Angkor, what remains of the capital of the Khmer Empire, is an incredibly beautiful place, but it's also very remote: tucked in the Cambodian jungle, at the intersection of jumbled ancient roads, its ruins remain off the beaten path and seemingly untouched by the modern world. Or at least it remained untouched until the 2000s, when the Cambodian government granted the oil company Sokimex rights to the money earned from ticket concessions to Angkor, and tourism to the ancient ruins skyrocketed—today, nearly two million visitors traipse over the temples' stones, causing irreversible damage to the site's foundations. Like Machu Picchu, once hidden from human view and then endangered by an influx of tourism, Angkor could eventually fall into complete ruin because of its appeal.
But now, those interested in exploring the wonder of Angkor don't need to make a trek to Southeast Asia—and risk contributing to the damage of the site—to enjoy what the ruins have to offer. For the first time ever, Google Maps is granting users an up-close view of Angkor, through Google's Street View project.
The move is an extension of Google Maps' mission to make sure that its maps are the most accurate, comprehensive and useful available to users. While to most people, this might materialize in the form of directions—using Google Maps to get you from Point A to Point B— the company doesn't see this as the limit for the product's technology.
"Increasingly, if you look at the amount of power we have in our cellphones, the ability for those phones to know your location and customize an experience around you, they are becoming fairly good at making sure that people are able to explore the world around them," says Manik Gupta, Google Maps Product Manager. "We want to make sure that we have the ability to share all these places with users all over the world."
Google Street View started in 2007, with the Street View car—an SUV with several computers in the back and a camera/laser apparatus strapped on top. Through the years, its technology has gotten more imaginative, using snowmobiles, trikes and trolleys with attached cameras to capture images. But in 2012, with the introduction of the Trekker—a backpack outfitted with a camera on top, complete with 15 lenses to take panoramic images—Street View could finally go off-road, bringing the world's most remote locations to users around the world. With the Trekker, the group has taken images of the Grand Canyon, the Taj Mahal and Venice.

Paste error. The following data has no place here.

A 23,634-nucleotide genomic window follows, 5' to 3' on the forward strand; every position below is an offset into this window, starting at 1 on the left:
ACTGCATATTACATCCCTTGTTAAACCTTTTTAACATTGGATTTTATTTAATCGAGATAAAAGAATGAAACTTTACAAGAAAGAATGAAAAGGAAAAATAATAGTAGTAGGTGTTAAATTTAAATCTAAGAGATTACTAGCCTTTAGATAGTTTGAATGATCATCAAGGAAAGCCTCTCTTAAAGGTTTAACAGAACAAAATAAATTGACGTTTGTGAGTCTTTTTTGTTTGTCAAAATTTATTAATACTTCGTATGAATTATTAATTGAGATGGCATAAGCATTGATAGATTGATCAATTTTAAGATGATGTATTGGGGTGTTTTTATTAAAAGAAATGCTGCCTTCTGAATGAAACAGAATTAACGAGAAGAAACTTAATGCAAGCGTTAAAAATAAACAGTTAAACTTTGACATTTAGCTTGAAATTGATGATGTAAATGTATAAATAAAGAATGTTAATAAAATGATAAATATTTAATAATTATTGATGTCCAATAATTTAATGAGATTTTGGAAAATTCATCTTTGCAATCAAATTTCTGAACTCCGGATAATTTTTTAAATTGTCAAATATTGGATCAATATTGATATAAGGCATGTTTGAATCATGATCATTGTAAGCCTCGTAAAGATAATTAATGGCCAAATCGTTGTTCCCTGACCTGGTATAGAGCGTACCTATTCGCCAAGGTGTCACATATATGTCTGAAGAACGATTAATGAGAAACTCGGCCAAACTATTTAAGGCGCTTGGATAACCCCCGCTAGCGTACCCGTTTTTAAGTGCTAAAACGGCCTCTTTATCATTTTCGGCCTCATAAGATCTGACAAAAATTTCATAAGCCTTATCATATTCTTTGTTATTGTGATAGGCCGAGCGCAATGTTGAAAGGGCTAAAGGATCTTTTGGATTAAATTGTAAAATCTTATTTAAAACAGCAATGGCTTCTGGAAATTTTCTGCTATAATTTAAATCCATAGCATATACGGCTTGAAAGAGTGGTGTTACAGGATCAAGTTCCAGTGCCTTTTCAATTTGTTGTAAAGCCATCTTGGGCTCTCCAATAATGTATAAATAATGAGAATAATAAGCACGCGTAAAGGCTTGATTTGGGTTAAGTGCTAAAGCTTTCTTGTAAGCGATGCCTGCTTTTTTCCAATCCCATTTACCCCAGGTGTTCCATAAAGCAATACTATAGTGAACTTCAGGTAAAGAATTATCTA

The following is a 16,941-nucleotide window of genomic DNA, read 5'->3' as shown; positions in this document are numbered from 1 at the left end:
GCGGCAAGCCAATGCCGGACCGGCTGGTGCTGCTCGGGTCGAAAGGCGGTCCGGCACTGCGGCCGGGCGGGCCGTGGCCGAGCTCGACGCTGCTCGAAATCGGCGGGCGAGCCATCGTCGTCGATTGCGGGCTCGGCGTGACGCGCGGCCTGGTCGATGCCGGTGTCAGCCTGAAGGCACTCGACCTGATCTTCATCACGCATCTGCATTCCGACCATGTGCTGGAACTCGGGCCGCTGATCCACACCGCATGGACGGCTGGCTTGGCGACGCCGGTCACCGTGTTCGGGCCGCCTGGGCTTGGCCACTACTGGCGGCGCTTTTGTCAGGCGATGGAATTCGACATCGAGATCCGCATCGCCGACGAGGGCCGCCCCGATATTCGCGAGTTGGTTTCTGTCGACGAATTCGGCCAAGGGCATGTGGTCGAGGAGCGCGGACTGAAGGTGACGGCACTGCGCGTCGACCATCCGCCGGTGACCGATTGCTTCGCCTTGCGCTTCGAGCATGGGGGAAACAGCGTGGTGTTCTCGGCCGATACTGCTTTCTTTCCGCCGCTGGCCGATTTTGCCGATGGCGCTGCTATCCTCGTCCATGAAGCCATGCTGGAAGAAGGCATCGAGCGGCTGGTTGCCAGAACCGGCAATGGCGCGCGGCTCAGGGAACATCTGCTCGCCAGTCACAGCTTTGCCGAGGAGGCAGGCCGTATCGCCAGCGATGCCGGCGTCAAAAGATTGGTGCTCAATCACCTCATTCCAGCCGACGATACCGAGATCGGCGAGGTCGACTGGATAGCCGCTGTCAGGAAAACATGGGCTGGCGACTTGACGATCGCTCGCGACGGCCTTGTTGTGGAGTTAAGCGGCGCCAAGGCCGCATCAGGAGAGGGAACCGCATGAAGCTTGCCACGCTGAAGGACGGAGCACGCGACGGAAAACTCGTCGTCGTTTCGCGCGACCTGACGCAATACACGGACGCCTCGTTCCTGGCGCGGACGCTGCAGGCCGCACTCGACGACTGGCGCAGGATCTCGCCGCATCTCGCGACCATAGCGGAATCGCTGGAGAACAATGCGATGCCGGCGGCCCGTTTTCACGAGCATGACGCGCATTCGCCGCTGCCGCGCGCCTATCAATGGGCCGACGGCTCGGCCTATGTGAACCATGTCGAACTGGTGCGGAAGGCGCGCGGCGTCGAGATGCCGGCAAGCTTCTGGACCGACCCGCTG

"We want to do this all over the world, wherever we can," Gupta says. "We want to bring the world, in all its glory to all our users, wherever they are."
For the Google Street View team, mapping Angkor was a logical step in its mission to map the world's most amazing places.
"Angkor is one of the most important sites in the world—people say it’s the 8th Wonder of the World—and it was obvious to us to start framing this project," Gupta explains.
Google Maps worked in conjunction with the Cambodian Ministry of Tourism and the Apsara Authority (the body in charge of the protection and management of Angkor), which helped Google send people out to Angkor with the Trekker in order to capture the massive, nearly 250-square-mile ruined city. In order to create a Street View image of the expansive area, Google took 90,000 shots, all 360-degree views, of Angkors temples, which number more than 100.
"It’s Cambodia sharing its culture with the rest of the world, which I think is pretty awesome," Gupta says.
Users can explore parts of Angkor in stunning detail, like the Bayon Temple, the central temple of the city Angkor Thom. Though the temple is Buddhist, it includes elements of Hindu mythology in its art. Built as a square, at the center of the city, it represents the intersection between heaven and earth.
The detailed art of Angkor can also be seen in the Street View images. Users can get an up-close look at the relief carvings that embellish the walls of Angkor Wat, perhaps the most famous temple complex in Angkor. Angkor Wat's famous bas-relief spans over 12,917 square feet of sandstone carvings.
Street View's digitization of Angkor isn't just valuable for short-term users looking to explore the ancient grounds—it creates a digital record of a place that can be used for posterity.
"This is a record and a digital mirror of what the world looks like at a particular moment," says Susan Cadrecha, Senior Communications Associate for Google Maps and Street View. "In that sense, we’re definitely working to preserve what this place is today, so that no matter what happens in the future, there will be a record of what it looked like in 2014."